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Open Discussion Discuss MLK Day at the General Forum; Remembering Doctor Martin Luther King, Jr, “It really boils down to this,” King said, “that all life is interrelated. We ...

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Old 01-21-2013, 08:08 AM
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Default MLK Day

Remembering Doctor Martin Luther King, Jr,

“It really boils down to this,” King said, “that all life is interrelated. We are all caught in an inescapable network of mutuality, tied into a single garment of destiny. Whatever affects one directly, affects all indirectly.”

Celebrate this holiday meaningfully.
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Old 01-21-2013, 08:09 AM
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Remembering Doctor Martin Luther King, Jr,

“It really boils down to this,” King said, “that all life is interrelated. We are all caught in an inescapable network of mutuality, tied into a single garment of destiny. Whatever affects one directly, affects all indirectly.”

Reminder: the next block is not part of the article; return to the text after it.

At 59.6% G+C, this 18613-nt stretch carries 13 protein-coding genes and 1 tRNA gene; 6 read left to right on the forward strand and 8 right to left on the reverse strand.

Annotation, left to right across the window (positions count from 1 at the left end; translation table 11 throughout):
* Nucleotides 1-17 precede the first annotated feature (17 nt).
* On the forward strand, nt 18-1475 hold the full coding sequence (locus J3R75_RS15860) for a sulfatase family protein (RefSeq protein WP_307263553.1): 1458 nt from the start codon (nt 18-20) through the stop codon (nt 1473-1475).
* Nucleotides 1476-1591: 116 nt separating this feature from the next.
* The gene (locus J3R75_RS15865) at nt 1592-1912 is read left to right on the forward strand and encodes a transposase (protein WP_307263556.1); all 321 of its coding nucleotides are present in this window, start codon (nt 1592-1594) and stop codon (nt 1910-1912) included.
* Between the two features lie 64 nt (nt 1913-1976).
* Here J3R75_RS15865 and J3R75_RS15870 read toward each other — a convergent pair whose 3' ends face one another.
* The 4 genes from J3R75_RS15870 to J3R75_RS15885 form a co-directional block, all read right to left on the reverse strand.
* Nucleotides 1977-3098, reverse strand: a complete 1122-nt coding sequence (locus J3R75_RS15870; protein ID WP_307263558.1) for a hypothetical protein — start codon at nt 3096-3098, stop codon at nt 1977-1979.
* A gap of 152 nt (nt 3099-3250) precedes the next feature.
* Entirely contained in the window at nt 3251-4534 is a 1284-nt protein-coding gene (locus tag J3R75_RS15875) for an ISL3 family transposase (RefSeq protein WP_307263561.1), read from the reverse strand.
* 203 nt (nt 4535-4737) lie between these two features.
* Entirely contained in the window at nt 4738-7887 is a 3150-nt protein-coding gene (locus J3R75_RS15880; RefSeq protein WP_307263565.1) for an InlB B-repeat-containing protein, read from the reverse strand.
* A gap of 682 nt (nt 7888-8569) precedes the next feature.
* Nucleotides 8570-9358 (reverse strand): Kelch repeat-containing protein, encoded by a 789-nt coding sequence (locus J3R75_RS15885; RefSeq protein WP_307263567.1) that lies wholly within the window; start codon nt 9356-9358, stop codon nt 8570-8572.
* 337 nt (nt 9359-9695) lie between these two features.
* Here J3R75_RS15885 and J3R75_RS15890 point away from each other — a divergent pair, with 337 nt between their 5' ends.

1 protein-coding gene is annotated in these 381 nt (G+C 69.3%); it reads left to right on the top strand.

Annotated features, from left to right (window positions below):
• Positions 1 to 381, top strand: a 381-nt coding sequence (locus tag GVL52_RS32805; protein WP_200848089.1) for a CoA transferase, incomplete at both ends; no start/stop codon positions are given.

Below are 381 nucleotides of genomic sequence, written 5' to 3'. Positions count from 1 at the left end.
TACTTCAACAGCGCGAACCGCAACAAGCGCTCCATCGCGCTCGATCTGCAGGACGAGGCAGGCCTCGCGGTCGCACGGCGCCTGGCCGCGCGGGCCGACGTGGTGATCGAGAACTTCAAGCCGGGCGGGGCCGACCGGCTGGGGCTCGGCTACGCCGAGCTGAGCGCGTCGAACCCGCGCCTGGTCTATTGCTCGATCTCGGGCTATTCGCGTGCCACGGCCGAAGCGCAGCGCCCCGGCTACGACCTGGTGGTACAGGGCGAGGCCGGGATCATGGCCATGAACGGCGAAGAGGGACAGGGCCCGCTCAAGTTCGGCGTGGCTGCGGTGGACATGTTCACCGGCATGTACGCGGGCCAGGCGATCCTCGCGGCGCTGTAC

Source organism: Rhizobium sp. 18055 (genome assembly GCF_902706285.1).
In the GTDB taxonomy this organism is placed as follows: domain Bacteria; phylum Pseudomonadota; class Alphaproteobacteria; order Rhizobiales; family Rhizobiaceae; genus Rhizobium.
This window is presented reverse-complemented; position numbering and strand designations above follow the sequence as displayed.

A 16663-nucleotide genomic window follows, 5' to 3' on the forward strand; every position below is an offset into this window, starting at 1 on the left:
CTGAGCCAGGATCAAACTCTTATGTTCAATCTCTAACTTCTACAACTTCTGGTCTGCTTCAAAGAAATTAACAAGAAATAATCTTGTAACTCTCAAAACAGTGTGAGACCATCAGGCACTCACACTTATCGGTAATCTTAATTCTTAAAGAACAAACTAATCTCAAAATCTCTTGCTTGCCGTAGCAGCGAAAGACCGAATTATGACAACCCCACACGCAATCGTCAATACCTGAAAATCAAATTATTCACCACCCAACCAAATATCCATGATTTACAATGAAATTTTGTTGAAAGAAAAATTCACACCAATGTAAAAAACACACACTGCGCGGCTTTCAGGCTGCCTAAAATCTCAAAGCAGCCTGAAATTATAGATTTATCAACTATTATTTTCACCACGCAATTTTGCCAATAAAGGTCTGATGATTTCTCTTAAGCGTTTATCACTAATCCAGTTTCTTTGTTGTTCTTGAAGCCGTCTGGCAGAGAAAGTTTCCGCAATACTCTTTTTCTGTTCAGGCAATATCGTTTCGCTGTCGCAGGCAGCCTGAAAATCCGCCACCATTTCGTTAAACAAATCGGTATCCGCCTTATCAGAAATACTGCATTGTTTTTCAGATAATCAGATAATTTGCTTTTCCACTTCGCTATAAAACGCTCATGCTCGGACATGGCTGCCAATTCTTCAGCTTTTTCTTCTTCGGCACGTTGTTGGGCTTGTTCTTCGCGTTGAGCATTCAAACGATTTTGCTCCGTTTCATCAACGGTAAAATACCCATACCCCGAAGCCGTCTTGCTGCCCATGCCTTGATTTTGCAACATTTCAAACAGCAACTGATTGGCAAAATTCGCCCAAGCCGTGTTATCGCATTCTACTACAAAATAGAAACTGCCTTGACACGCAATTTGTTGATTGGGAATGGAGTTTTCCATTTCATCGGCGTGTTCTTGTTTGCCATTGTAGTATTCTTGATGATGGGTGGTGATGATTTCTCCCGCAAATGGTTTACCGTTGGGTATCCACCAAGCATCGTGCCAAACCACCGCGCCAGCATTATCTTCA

Celebrate this holiday meaningfully.
I have no idea what that means but happy MLK day.
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Old 01-21-2013, 08:13 AM
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I have no idea what that means but happy MLK day.
All life is interconnected. Is that so hard to understand? This is also a National Day of Service.

I'm on call for the next 24 hours.
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Old 01-21-2013, 08:15 AM
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All life is interconnected. Is that so hard to understand? This is also a National Day of Service.

I'm on call for the next 24 hours.
Maybe he should have just said what you said. Works better for me.
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Old 01-21-2013, 08:48 AM
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Default Re: MLK Day

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Remembering Doctor Martin Luther King, Jr,

“It really boils down to this,” King said, “that all life is interrelated. We are all caught in an inescapable network of mutuality, tied into a single garment of destiny. Whatever affects one directly, affects all indirectly.”

Celebrate this holiday meaningfully.